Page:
Sanctuary is a mixed media piece on paper, 11″ x 15″, signed. It is available for sale at $350 direct from me, or $725 from one of my two online galleries, Saatchi, where art prints and canvas reprints are also available, and through Fine Art America, where the image is available in a myriad of creative formats, from prints to shower curtains, decorative throw pillows and even pencil cases.
Beyond the confines lies a land of wonderment, joy and beauty. That’s the essence of this mixed media painting, an interplay of charcoal, graphite, ink, acrylic paint on archival gsm 140 wt. paper.
Original for sale through me here at a discount or assorted “merch” can be had in this via online galleries Fine Art America and Saatchi.
In terms of process, this one evolved over a few months. I’d work a layer, set it aside, mull it over for a while, then come back to it. I think I like the sgrafitto in contrast to the flowing, meandering pigment below and obviously, that’s what gave rise to the title of this one. I also love the push-pull and contrast of the cool/warm and light/dark. More than anything else, though, I love the minimalist bent of this, and the use of very few colors, while blending wet into wet for tonal variations.
Do you like this style? I have a few more works in the red / white / black minimalist vein, a couple of which you can check out in the Browse & Buy tab above or here.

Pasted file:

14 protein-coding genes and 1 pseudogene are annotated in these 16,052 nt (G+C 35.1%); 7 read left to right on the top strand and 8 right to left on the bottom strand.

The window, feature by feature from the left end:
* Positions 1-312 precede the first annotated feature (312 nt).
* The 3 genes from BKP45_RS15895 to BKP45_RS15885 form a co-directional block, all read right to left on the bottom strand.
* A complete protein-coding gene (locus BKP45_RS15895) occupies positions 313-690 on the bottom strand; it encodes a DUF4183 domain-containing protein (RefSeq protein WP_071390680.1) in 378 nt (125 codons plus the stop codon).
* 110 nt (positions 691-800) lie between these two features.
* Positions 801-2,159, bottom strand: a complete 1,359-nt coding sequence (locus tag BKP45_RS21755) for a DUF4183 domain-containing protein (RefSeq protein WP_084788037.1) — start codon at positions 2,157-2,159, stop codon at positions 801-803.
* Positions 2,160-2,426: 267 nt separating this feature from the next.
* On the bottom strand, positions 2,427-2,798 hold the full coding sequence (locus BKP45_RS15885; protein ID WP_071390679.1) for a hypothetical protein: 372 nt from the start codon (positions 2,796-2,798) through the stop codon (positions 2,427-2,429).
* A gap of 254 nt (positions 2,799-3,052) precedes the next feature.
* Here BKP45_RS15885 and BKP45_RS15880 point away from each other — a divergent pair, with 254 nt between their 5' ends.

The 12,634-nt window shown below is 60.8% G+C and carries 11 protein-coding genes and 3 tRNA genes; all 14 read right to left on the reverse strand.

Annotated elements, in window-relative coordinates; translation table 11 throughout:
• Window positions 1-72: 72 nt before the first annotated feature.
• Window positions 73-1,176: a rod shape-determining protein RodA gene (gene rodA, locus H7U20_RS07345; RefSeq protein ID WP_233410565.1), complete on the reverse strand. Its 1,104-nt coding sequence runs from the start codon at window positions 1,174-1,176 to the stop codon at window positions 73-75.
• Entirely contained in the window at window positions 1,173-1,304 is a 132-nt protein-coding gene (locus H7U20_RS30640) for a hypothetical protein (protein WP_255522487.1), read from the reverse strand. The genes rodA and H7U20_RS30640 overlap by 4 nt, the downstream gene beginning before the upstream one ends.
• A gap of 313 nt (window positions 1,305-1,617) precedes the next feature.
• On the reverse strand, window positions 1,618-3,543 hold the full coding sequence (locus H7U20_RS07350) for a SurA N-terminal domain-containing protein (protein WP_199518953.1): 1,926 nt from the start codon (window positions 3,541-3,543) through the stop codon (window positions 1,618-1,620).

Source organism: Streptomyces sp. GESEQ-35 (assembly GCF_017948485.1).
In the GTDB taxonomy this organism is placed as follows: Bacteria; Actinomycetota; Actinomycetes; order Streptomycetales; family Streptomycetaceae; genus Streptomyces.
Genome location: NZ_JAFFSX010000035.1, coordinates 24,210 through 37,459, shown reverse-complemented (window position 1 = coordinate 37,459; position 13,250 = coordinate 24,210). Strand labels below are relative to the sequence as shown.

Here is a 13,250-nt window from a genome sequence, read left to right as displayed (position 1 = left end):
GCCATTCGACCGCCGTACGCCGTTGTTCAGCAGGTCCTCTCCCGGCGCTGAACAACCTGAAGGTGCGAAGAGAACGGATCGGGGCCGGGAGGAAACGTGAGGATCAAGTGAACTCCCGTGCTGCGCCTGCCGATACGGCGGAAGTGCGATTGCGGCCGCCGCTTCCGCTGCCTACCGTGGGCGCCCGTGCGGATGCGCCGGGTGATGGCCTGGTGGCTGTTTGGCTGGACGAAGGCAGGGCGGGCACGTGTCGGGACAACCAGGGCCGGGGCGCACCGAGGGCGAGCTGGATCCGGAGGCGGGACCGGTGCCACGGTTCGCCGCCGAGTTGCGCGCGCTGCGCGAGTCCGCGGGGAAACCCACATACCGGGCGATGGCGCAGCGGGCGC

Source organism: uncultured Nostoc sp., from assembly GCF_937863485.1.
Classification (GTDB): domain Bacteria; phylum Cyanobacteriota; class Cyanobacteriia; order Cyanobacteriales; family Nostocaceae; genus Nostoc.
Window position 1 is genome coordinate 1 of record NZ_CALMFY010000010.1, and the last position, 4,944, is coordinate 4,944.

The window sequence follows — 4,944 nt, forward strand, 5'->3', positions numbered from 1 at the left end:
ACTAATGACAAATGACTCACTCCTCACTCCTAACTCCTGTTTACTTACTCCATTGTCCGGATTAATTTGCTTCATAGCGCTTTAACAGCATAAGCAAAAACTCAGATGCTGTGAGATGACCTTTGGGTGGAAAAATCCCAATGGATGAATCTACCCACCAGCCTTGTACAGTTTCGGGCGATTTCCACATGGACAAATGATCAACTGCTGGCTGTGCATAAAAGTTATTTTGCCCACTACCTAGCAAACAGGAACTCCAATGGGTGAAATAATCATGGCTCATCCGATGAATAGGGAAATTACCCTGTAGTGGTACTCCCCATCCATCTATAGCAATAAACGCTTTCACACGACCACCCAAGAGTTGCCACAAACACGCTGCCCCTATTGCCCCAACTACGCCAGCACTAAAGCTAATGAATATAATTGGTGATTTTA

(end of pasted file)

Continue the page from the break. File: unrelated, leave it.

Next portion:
It’s been five days and the leaf prints I have been working on produced some striking results!. They are really time consuming and unpredictable in their outcome, however. I will put up an album with final works in the near future but I am unable to replicate in photograph the metallic sheen and luminosity that bounces off some of these gorgeous prints.
While working on these, I definitely made some mechanical errors (like weighting down the prints far too long in too great of heat, producing some fusion of materials that made it impossible to use some of them). Next time, I’ll know to work with fewer sheets, remove the weights quicker, and allow each to dry individually under lighter weights.
Once the prints dried, I sorted them all and pulled out the “frame-worthy ones” which either were prefect as is or required some simple outline work with paints and fine markers to punch them up and make the subject pop. Final step is selecting mats. The picture above shows two mats I had on hand and was just tooling around with them to check how they’d work around some prints I had completed. I will need to purchase a mat cutter before too long. Any suggestions readers?